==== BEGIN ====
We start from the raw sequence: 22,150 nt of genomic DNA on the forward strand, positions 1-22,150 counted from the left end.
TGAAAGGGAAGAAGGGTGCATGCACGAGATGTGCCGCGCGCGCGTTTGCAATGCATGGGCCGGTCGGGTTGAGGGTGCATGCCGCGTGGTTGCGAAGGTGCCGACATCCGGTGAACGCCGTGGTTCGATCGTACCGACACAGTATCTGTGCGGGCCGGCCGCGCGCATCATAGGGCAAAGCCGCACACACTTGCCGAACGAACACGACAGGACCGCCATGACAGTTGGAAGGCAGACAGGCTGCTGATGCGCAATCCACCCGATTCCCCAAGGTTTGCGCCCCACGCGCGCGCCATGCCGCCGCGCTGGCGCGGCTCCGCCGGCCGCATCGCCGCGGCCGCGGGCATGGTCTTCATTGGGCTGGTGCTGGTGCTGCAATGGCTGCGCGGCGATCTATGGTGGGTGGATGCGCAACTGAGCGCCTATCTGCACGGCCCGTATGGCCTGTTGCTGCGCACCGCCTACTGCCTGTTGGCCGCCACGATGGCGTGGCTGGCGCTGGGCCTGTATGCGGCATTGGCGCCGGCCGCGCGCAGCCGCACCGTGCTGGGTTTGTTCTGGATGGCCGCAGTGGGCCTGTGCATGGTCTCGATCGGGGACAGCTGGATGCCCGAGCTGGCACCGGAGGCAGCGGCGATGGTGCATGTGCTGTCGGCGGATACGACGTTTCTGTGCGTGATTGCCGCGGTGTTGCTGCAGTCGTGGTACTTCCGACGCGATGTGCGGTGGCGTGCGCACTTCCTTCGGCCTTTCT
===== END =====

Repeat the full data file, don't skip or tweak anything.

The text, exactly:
We start from the raw sequence: 22,150 nt of genomic DNA on the forward strand, positions 1-22,150 counted from the left end.
TGAAAGGGAAGAAGGGTGCATGCACGAGATGTGCCGCGCGCGCGTTTGCAATGCATGGGCCGGTCGGGTTGAGGGTGCATGCCGCGTGGTTGCGAAGGTGCCGACATCCGGTGAACGCCGTGGTTCGATCGTACCGACACAGTATCTGTGCGGGCCGGCCGCGCGCATCATAGGGCAAAGCCGCACACACTTGCCGAACGAACACGACAGGACCGCCATGACAGTTGGAAGGCAGACAGGCTGCTGATGCGCAATCCACCCGATTCCCCAAGGTTTGCGCCCCACGCGCGCGCCATGCCGCCGCGCTGGCGCGGCTCCGCCGGCCGCATCGCCGCGGCCGCGGGCATGGTCTTCATTGGGCTGGTGCTGGTGCTGCAATGGCTGCGCGGCGATCTATGGTGGGTGGATGCGCAACTGAGCGCCTATCTGCACGGCCCGTATGGCCTGTTGCTGCGCACCGCCTACTGCCTGTTGGCCGCCACGATGGCGTGGCTGGCGCTGGGCCTGTATGCGGCATTGGCGCCGGCCGCGCGCAGCCGCACCGTGCTGGGTTTGTTCTGGATGGCCGCAGTGGGCCTGTGCATGGTCTCGATCGGGGACAGCTGGATGCCCGAGCTGGCACCGGAGGCAGCGGCGATGGTGCATGTGCTGTCGGCGGATACGACGTTTCTGTGCGTGATTGCCGCGGTGTTGCTGCAGTCGTGGTACTTCCGACGCGATGTGCGGTGGCGTGCGCACTTCCTTCGGCCTTTCT